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Hearing Aid Repair

The sad truth of the matter is that everything you buy will eventually need to be repaired. While some things, like a furnace, require a professional to work on it, other items can be fiddled with by amateurs.

Fortunately, if you are one of the 48 million people in Plano, Texas, or around the country with hearing loss, hearing aids fall into both categories. There are many simple repairs and troubleshooting that you can do yourself. For more advanced problems, you will need to contact your Plano audiologist.

Cleaning Your Hearing Aid

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Think about it – your hearing aids spend all day in your ear. Not only is your ear damp, but the device comes into contact with earwax and other debris. The hearing aid has a number of tiny holes and spaces that are just waiting to get clogged.

Your hearing aid needs to be cleaned every day; you should use a dry tissue or cloth to do the cleaning. The earmold itself can be removed from the rest of the device and washed with a mild soap solution. Make sure the earmold is completely dry before reattaching to the hearing aid.

To prevent moisture from becoming trapped inside your hearing aid, your Plano audiologist recommends opening the battery compartment and removing the battery every night before bed. This gives your device a chance to dry out. You can also invest in a dryer or dehumidifier to eliminate moisture.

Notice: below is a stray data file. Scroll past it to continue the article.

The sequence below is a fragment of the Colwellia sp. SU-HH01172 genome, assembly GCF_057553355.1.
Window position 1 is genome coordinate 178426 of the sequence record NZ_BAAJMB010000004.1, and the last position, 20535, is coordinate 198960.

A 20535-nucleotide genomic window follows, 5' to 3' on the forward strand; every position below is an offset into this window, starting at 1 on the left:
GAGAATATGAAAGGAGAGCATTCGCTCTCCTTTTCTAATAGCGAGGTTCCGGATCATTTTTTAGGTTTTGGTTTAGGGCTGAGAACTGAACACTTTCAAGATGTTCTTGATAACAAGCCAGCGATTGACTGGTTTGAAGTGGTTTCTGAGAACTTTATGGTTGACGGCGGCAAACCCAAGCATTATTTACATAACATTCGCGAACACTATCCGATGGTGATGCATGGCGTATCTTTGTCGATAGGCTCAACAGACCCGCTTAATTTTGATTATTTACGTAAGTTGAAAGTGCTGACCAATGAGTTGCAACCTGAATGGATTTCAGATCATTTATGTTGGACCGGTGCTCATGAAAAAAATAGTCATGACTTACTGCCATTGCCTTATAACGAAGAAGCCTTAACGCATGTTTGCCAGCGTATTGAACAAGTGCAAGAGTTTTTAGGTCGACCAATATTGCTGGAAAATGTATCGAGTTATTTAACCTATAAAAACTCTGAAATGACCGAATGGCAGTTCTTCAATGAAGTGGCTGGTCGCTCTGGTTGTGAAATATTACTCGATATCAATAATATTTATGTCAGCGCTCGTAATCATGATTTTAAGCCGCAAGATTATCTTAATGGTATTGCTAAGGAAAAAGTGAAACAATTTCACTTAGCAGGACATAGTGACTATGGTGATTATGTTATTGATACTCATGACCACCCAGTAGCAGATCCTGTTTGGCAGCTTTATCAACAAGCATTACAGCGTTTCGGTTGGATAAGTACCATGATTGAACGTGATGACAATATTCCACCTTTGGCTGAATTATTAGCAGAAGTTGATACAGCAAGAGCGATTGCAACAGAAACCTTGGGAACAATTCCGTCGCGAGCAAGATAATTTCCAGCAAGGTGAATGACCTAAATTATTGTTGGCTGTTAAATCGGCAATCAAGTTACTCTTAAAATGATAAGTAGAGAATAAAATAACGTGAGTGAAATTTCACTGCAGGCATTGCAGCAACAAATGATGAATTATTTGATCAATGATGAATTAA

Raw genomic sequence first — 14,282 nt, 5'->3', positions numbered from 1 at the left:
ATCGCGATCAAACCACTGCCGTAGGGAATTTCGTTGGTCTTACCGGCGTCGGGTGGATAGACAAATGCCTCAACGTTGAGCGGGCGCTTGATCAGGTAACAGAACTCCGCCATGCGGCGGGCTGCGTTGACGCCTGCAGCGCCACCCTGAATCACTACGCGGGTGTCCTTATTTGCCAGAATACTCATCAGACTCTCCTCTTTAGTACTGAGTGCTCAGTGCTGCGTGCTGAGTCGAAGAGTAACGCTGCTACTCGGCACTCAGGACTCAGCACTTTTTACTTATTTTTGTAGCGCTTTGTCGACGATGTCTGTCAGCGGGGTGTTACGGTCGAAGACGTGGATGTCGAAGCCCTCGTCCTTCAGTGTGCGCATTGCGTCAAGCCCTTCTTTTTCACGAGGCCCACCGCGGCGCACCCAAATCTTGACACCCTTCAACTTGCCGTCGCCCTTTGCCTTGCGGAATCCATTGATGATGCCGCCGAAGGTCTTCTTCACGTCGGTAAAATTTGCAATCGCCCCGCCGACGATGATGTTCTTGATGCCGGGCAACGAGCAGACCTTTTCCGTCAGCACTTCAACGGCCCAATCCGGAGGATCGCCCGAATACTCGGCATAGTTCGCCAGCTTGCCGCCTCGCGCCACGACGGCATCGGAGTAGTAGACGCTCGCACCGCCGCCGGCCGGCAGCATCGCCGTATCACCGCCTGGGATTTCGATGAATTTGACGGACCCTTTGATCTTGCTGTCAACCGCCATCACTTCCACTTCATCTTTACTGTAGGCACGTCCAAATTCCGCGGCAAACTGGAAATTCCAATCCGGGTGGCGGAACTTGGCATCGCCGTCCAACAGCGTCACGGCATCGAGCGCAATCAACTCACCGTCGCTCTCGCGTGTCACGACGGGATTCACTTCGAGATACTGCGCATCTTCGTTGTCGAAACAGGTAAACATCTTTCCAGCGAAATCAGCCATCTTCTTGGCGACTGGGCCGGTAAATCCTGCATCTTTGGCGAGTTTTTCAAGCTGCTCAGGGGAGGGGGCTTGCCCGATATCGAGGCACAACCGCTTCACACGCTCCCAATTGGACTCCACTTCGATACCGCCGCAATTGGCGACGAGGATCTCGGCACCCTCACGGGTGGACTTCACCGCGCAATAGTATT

Having Trouble Hearing?

If your hearing aid is not helping you hear better, it is useless to you.

Below is a checklist of things you should try at home if your hearing aid is not working:

Make sure your hearing aid is on. This is often overlooked but you sure will be mad at yourself later if this was the problem and you never even checked.

Turn the volume up. It is easy for the settings or volume controls to get turned down or altered.

Check the batteries. The batteries used in hearing aids do not drain like normal batteries. Instead, they seem to go from full strength to depleted in an instant. You can check the batteries with a battery tester and replace them if necessary.